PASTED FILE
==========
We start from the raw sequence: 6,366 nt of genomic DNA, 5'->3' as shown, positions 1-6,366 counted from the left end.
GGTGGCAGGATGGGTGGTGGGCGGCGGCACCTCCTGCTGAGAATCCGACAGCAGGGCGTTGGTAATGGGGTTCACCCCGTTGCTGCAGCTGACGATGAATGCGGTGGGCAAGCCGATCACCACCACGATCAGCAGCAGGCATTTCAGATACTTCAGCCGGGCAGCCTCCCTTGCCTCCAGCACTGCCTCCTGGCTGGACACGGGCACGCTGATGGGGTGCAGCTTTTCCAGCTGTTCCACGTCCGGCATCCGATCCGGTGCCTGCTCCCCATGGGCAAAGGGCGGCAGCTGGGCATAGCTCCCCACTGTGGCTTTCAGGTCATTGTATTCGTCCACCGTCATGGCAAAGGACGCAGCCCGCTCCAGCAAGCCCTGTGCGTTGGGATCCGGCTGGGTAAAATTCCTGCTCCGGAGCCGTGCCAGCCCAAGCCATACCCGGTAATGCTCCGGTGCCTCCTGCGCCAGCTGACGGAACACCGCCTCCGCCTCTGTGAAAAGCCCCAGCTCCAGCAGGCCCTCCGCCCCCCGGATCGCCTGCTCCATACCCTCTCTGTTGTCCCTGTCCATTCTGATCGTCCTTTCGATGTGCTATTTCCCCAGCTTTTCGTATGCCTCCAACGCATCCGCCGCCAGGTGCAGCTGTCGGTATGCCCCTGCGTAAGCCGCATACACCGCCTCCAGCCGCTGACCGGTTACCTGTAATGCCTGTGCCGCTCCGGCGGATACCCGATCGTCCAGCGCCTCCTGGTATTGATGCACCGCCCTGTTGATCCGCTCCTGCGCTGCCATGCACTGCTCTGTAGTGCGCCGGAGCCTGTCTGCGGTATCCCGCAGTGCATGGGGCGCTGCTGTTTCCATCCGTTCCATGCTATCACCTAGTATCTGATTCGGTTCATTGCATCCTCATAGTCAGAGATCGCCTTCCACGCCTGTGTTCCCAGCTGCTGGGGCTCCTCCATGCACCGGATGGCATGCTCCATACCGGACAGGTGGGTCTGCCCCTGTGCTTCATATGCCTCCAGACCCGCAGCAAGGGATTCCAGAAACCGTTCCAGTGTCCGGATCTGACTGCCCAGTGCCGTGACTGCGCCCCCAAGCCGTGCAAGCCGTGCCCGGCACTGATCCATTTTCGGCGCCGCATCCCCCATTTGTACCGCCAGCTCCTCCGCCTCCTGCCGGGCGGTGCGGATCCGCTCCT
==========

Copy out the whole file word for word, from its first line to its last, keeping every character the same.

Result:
We start from the raw sequence: 6,366 nt of genomic DNA, 5'->3' as shown, positions 1-6,366 counted from the left end.
GGTGGCAGGATGGGTGGTGGGCGGCGGCACCTCCTGCTGAGAATCCGACAGCAGGGCGTTGGTAATGGGGTTCACCCCGTTGCTGCAGCTGACGATGAATGCGGTGGGCAAGCCGATCACCACCACGATCAGCAGCAGGCATTTCAGATACTTCAGCCGGGCAGCCTCCCTTGCCTCCAGCACTGCCTCCTGGCTGGACACGGGCACGCTGATGGGGTGCAGCTTTTCCAGCTGTTCCACGTCCGGCATCCGATCCGGTGCCTGCTCCCCATGGGCAAAGGGCGGCAGCTGGGCATAGCTCCCCACTGTGGCTTTCAGGTCATTGTATTCGTCCACCGTCATGGCAAAGGACGCAGCCCGCTCCAGCAAGCCCTGTGCGTTGGGATCCGGCTGGGTAAAATTCCTGCTCCGGAGCCGTGCCAGCCCAAGCCATACCCGGTAATGCTCCGGTGCCTCCTGCGCCAGCTGACGGAACACCGCCTCCGCCTCTGTGAAAAGCCCCAGCTCCAGCAGGCCCTCCGCCCCCCGGATCGCCTGCTCCATACCCTCTCTGTTGTCCCTGTCCATTCTGATCGTCCTTTCGATGTGCTATTTCCCCAGCTTTTCGTATGCCTCCAACGCATCCGCCGCCAGGTGCAGCTGTCGGTATGCCCCTGCGTAAGCCGCATACACCGCCTCCAGCCGCTGACCGGTTACCTGTAATGCCTGTGCCGCTCCGGCGGATACCCGATCGTCCAGCGCCTCCTGGTATTGATGCACCGCCCTGTTGATCCGCTCCTGCGCTGCCATGCACTGCTCTGTAGTGCGCCGGAGCCTGTCTGCGGTATCCCGCAGTGCATGGGGCGCTGCTGTTTCCATCCGTTCCATGCTATCACCTAGTATCTGATTCGGTTCATTGCATCCTCATAGTCAGAGATCGCCTTCCACGCCTGTGTTCCCAGCTGCTGGGGCTCCTCCATGCACCGGATGGCATGCTCCATACCGGACAGGTGGGTCTGCCCCTGTGCTTCATATGCCTCCAGACCCGCAGCAAGGGATTCCAGAAACCGTTCCAGTGTCCGGATCTGACTGCCCAGTGCCGTGACTGCGCCCCCAAGCCGTGCAAGCCGTGCCCGGCACTGATCCATTTTCGGCGCCGCATCCCCCATTTGTACCGCCAGCTCCTCCGCCTCCTGCCGGGCGGTGCGGATCCGCTCCT